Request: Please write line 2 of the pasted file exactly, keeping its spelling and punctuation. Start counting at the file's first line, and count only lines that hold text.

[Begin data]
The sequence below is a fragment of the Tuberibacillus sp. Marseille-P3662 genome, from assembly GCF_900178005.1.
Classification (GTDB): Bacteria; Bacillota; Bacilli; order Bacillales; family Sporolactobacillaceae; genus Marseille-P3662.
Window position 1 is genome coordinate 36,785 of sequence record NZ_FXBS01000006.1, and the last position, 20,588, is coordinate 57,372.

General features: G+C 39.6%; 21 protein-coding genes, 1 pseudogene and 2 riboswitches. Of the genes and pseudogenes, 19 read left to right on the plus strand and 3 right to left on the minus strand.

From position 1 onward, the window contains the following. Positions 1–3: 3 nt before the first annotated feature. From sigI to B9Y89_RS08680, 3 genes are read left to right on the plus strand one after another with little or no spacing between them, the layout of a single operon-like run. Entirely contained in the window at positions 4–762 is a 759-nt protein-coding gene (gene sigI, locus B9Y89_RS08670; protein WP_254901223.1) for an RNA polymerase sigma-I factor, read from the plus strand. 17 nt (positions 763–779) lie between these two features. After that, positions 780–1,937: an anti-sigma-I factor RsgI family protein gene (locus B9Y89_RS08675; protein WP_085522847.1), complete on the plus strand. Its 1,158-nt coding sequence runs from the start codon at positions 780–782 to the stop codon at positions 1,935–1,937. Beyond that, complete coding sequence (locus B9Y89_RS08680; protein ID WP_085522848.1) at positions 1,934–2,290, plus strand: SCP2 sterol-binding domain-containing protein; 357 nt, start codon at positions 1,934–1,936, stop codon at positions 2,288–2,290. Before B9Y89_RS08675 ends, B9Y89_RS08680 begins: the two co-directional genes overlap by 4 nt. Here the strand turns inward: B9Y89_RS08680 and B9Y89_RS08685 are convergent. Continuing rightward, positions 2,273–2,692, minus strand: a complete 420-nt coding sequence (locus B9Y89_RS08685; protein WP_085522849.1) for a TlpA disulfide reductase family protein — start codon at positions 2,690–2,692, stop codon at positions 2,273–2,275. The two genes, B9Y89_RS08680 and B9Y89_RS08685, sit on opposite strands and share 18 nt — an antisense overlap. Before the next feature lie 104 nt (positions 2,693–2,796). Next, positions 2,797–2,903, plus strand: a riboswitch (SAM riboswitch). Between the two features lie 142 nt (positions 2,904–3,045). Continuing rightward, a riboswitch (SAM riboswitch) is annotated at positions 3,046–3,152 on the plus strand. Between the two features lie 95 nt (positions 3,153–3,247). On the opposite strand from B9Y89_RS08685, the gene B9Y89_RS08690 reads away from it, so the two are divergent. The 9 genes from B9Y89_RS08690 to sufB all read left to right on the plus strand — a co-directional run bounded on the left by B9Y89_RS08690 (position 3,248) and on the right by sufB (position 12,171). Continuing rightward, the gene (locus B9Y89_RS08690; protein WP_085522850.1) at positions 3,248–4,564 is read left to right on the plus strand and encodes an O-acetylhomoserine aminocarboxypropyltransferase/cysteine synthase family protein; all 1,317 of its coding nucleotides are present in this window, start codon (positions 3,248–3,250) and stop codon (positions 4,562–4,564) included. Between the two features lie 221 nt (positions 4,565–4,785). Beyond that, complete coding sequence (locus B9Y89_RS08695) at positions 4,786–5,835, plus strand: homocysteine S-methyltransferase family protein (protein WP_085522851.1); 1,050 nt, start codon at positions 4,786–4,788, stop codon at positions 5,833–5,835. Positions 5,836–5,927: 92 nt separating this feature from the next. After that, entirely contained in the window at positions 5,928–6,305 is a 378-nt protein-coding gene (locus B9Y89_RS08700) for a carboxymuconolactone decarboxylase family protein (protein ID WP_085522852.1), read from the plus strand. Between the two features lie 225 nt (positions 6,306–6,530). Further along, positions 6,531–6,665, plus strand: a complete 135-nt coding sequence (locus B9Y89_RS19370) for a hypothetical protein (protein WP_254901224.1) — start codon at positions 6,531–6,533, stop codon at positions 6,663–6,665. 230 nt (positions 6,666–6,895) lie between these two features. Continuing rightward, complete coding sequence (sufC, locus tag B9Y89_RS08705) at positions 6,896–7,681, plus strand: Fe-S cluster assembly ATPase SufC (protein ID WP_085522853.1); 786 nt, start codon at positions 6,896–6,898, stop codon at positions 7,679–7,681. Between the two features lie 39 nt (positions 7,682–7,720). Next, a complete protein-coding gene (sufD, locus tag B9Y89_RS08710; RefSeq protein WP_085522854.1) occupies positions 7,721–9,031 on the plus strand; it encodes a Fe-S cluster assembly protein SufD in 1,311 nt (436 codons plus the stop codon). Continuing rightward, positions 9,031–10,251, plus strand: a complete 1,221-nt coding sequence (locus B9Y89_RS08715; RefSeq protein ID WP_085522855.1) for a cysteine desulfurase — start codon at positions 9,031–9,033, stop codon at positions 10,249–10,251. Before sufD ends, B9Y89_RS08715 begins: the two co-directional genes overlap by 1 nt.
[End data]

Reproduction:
Classification (GTDB): Bacteria; Bacillota; Bacilli; order Bacillales; family Sporolactobacillaceae; genus Marseille-P3662.